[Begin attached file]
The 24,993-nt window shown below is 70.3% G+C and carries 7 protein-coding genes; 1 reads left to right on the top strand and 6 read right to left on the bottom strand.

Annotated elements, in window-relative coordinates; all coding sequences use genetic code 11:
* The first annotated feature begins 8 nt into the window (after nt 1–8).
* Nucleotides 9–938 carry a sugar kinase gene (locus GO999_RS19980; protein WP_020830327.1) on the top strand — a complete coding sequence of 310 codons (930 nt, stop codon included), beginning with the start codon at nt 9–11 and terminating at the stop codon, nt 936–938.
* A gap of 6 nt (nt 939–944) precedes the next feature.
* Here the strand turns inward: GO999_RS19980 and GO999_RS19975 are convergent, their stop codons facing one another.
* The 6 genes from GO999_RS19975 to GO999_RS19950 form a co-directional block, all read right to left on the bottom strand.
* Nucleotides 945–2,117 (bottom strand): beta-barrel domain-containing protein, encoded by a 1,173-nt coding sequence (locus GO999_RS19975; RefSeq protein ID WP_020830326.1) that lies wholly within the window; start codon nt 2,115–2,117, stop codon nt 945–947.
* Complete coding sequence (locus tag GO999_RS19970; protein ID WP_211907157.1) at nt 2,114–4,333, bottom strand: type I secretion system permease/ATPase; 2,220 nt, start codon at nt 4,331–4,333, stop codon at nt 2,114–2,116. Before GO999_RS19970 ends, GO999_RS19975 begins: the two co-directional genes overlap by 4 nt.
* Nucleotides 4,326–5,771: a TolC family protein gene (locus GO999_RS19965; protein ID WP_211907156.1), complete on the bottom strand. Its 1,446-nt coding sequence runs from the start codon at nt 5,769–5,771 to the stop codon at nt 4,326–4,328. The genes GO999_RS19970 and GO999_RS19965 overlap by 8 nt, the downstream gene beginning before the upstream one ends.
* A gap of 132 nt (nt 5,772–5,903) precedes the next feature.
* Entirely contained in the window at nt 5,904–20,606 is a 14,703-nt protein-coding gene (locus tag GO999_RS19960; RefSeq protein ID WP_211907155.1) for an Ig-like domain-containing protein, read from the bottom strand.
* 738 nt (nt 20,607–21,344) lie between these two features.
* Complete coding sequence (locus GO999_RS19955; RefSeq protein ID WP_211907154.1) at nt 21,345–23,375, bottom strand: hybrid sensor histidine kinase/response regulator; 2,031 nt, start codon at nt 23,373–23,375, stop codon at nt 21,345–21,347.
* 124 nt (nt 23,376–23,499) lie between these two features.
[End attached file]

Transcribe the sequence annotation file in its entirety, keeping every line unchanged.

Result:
The 24,993-nt window shown below is 70.3% G+C and carries 7 protein-coding genes; 1 reads left to right on the top strand and 6 read right to left on the bottom strand.

Annotated elements, in window-relative coordinates; all coding sequences use genetic code 11:
* The first annotated feature begins 8 nt into the window (after nt 1–8).
* Nucleotides 9–938 carry a sugar kinase gene (locus GO999_RS19980; protein WP_020830327.1) on the top strand — a complete coding sequence of 310 codons (930 nt, stop codon included), beginning with the start codon at nt 9–11 and terminating at the stop codon, nt 936–938.
* A gap of 6 nt (nt 939–944) precedes the next feature.
* Here the strand turns inward: GO999_RS19980 and GO999_RS19975 are convergent, their stop codons facing one another.
* The 6 genes from GO999_RS19975 to GO999_RS19950 form a co-directional block, all read right to left on the bottom strand.
* Nucleotides 945–2,117 (bottom strand): beta-barrel domain-containing protein, encoded by a 1,173-nt coding sequence (locus GO999_RS19975; RefSeq protein ID WP_020830326.1) that lies wholly within the window; start codon nt 2,115–2,117, stop codon nt 945–947.
* Complete coding sequence (locus tag GO999_RS19970; protein ID WP_211907157.1) at nt 2,114–4,333, bottom strand: type I secretion system permease/ATPase; 2,220 nt, start codon at nt 4,331–4,333, stop codon at nt 2,114–2,116. Before GO999_RS19970 ends, GO999_RS19975 begins: the two co-directional genes overlap by 4 nt.
* Nucleotides 4,326–5,771: a TolC family protein gene (locus GO999_RS19965; protein ID WP_211907156.1), complete on the bottom strand. Its 1,446-nt coding sequence runs from the start codon at nt 5,769–5,771 to the stop codon at nt 4,326–4,328. The genes GO999_RS19970 and GO999_RS19965 overlap by 8 nt, the downstream gene beginning before the upstream one ends.
* A gap of 132 nt (nt 5,772–5,903) precedes the next feature.
* Entirely contained in the window at nt 5,904–20,606 is a 14,703-nt protein-coding gene (locus tag GO999_RS19960; RefSeq protein ID WP_211907155.1) for an Ig-like domain-containing protein, read from the bottom strand.
* 738 nt (nt 20,607–21,344) lie between these two features.
* Complete coding sequence (locus GO999_RS19955; RefSeq protein ID WP_211907154.1) at nt 21,345–23,375, bottom strand: hybrid sensor histidine kinase/response regulator; 2,031 nt, start codon at nt 23,373–23,375, stop codon at nt 21,345–21,347.
* 124 nt (nt 23,376–23,499) lie between these two features.